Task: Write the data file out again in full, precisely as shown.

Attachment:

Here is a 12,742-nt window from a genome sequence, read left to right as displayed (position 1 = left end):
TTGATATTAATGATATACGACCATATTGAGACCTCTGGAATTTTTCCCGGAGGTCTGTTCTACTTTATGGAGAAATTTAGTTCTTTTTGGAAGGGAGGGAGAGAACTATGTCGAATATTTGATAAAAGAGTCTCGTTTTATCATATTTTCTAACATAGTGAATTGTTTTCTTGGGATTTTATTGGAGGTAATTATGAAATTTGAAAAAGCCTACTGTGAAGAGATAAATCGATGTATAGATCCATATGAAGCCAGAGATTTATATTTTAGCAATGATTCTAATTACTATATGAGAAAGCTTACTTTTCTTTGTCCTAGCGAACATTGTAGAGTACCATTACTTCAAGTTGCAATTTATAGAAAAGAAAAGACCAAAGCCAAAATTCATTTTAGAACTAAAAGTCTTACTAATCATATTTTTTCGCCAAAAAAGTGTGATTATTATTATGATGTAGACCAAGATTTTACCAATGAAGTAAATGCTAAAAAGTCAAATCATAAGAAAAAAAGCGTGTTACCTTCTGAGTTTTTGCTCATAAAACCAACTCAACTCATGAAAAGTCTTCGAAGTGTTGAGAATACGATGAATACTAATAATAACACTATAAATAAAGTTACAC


Here is a 12,742-nt window from a genome sequence, read left to right as displayed (position 1 = left end):
TTGATATTAATGATATACGACCATATTGAGACCTCTGGAATTTTTCCCGGAGGTCTGTTCTACTTTATGGAGAAATTTAGTTCTTTTTGGAAGGGAGGGAGAGAACTATGTCGAATATTTGATAAAAGAGTCTCGTTTTATCATATTTTCTAACATAGTGAATTGTTTTCTTGGGATTTTATTGGAGGTAATTATGAAATTTGAAAAAGCCTACTGTGAAGAGATAAATCGATGTATAGATCCATATGAAGCCAGAGATTTATATTTTAGCAATGATTCTAATTACTATATGAGAAAGCTTACTTTTCTTTGTCCTAGCGAACATTGTAGAGTACCATTACTTCAAGTTGCAATTTATAGAAAAGAAAAGACCAAAGCCAAAATTCATTTTAGAACTAAAAGTCTTACTAATCATATTTTTTCGCCAAAAAAGTGTGATTATTATTATGATGTAGACCAAGATTTTACCAATGAAGTAAATGCTAAAAAGTCAAATCATAAGAAAAAAAGCGTGTTACCTTCTGAGTTTTTGCTCATAAAACCAACTCAACTCATGAAAAGTCTTCGAAGTGTTGAGAATACGATGAATACTAATAATAACACTATAAATAAAGTTACAC